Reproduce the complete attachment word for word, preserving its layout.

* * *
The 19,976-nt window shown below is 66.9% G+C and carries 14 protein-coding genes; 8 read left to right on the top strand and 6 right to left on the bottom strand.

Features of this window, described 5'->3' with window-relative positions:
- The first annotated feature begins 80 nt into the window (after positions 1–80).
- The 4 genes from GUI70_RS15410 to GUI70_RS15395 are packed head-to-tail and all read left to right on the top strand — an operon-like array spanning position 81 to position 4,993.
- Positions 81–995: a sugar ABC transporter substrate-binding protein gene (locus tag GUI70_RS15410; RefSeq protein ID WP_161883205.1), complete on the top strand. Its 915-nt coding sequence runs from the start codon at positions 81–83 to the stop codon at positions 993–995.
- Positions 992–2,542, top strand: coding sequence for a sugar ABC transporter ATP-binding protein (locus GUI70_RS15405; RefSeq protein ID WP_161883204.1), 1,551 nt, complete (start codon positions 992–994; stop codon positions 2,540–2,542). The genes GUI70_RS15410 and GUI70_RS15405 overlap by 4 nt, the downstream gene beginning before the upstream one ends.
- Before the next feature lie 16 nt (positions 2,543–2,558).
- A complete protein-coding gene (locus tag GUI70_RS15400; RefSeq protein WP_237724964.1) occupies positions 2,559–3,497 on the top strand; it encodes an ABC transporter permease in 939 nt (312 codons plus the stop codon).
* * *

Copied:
The 19,976-nt window shown below is 66.9% G+C and carries 14 protein-coding genes; 8 read left to right on the top strand and 6 right to left on the bottom strand.

Features of this window, described 5'->3' with window-relative positions:
- The first annotated feature begins 80 nt into the window (after positions 1–80).
- The 4 genes from GUI70_RS15410 to GUI70_RS15395 are packed head-to-tail and all read left to right on the top strand — an operon-like array spanning position 81 to position 4,993.
- Positions 81–995: a sugar ABC transporter substrate-binding protein gene (locus tag GUI70_RS15410; RefSeq protein ID WP_161883205.1), complete on the top strand. Its 915-nt coding sequence runs from the start codon at positions 81–83 to the stop codon at positions 993–995.
- Positions 992–2,542, top strand: coding sequence for a sugar ABC transporter ATP-binding protein (locus GUI70_RS15405; RefSeq protein ID WP_161883204.1), 1,551 nt, complete (start codon positions 992–994; stop codon positions 2,540–2,542). The genes GUI70_RS15410 and GUI70_RS15405 overlap by 4 nt, the downstream gene beginning before the upstream one ends.
- Before the next feature lie 16 nt (positions 2,543–2,558).
- A complete protein-coding gene (locus tag GUI70_RS15400; RefSeq protein WP_237724964.1) occupies positions 2,559–3,497 on the top strand; it encodes an ABC transporter permease in 939 nt (312 codons plus the stop codon).